Number 184. Petersburg Campaign Report of Brigadier General Lysander Cutler, U. S. Army, commanding Fourth Division, of Operations July 30 – August 23

   

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in Part 1 (Serial Number 87)

No. 184. Report of Brigadier General Lysander Cutler, U. S. Army, commanding Fourth Division, of Operations July 30 – August 23.1

HEADQUARTERS FOURTH DIVISION, FIFTH ARMY CORPS,
August 30, 1864.

COLONEL: I have the honor to submit the following report of the operations of this division form July 30 to August 23, 1864:

On the 2nd of August, in obedience to orders form the major-general commanding the corps, I moved the division south on the Norfolk railroad, and about one mile and a half form the position it had been occupying during the month previous and picketed form the plank road near the Jones house easterly to the redoubt on the Norfolk railroad, a distance of about two miles, placing about 400 men at the redoubt, and distributing the balance of my command along the line to the Jones house, where I remained without any occurrence of note, except the ordinary routine of picket and fatigue duty until the 14th of August, when I was withdrawn and went into camp preparatory to other movements.

At 4 o’clock on the morning of the 18th, I moved, following the balance of the corps to the Weldon railroad, where we arrived about 10 o’clock. On arriving there I was ordered to move up on the right of the road toward Petersburg and hold my command in readiness for any services which might be needed of them. General Ayres was formed on the left of and across the railroad, and was moving on toward Petersburg. General Crawford was on his right. Ayres soon became engaged with the enemy and sent to me for assistance. I at once sent to him my Second Brigade, Colonel Hofmann, who rendered him, as I ma informed by General Ayres, very valuable aid, enabling him to hold his ground at a critical moment and to repulse the enemy. I moved my First Brigade, General Bragg, up to cover an interval between Ayres and Crawford, and sent our a heavy line of skirmishers to the front, where they remained until 3 a. m. of the 19th, when the brigade was sent to General Crawford and were deployed as a skirmish line between Crawford’s right. In that affair I lost three valuable officers, killed and wounded, and a large number of men killed, wounded, and captured. During the night I collected together the scattered men. On the 20th both brigades were returned to me, and I was ordered to go into position on Ayres’ left, retiring my left so as to form a line nearly parallel with the railroad. I got them in position and intrenched during the night. Early on the 21st the enemy made his appearance in heavy force in front of my right, opening a heavy fire of artillery at the same time. The attack was handsomely repulsed, with severe loss to the enemy; but the immediately made his appearance on my left, and was in like manner repulsed. this closed the operations of the day, as it also closes my services with the division, of which I have been a member from its organization.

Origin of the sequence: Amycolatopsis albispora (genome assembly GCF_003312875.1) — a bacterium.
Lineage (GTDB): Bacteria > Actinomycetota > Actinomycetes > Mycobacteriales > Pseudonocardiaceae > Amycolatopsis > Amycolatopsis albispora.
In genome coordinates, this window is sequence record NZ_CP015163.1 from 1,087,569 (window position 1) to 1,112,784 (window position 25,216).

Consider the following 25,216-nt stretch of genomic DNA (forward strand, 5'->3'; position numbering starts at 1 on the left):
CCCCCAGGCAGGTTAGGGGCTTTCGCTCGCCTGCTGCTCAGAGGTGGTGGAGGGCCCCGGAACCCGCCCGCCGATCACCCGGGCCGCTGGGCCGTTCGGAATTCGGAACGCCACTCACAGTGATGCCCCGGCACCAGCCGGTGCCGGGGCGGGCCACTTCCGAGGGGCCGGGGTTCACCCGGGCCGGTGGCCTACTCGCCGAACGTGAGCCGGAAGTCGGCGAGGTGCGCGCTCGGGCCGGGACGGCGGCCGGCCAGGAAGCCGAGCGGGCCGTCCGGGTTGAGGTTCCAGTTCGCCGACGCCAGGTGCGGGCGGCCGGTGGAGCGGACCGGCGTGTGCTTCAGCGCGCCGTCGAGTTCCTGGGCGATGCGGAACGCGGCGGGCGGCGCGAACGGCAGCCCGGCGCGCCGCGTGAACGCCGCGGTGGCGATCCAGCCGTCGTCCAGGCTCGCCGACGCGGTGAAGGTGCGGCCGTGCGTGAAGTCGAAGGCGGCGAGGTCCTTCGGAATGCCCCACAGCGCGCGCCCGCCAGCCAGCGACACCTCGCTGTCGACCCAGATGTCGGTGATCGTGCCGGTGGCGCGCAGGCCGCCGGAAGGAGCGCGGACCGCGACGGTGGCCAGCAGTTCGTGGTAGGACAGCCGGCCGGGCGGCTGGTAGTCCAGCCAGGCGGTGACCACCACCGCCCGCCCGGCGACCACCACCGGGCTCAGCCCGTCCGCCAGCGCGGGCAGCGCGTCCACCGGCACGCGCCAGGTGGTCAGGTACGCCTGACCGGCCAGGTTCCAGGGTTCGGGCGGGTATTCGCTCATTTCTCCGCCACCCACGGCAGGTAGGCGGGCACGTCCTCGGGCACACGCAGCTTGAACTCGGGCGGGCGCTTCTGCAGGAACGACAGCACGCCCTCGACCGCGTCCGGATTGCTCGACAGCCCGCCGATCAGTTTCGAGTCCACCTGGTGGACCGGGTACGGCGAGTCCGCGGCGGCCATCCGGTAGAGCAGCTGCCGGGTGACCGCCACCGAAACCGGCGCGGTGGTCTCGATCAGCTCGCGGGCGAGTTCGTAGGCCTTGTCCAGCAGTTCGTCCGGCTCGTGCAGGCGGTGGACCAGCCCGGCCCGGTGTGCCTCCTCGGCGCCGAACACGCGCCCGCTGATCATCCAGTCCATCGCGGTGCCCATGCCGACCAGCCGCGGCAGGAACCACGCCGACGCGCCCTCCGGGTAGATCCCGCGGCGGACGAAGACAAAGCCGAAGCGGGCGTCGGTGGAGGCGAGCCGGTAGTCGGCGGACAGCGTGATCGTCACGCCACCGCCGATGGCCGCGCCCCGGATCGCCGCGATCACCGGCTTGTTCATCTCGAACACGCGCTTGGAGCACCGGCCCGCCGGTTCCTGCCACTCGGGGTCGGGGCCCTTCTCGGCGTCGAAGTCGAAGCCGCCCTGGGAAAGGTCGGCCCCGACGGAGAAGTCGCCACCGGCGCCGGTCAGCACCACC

I have heretofore spoken of my staff in fitting terms. I wish to urge upon the general the great anxiety I have to see Colonel Hofmann, commanding Second Brigade, suitably rewarded for his very faithful and gallant services. Since this campaign commenced the brigade has captured eight battle-flags and large numbers of prisoners. No man better deserves promotion than he.

I am, colonel, very respectfully, your obedient servant,

L. CUTLER,

Brigadier-General, Commanding.

Lieutenant Colonel F. T. LOCKE,

Assistant Adjutant-General, Fifth Army Corps.

Source:

  1. The War of the Rebellion: A Compilation of the Official Records of the Union and Confederate Armies, Volume XLII, Part 1 (Serial Number 87), pages 533-534

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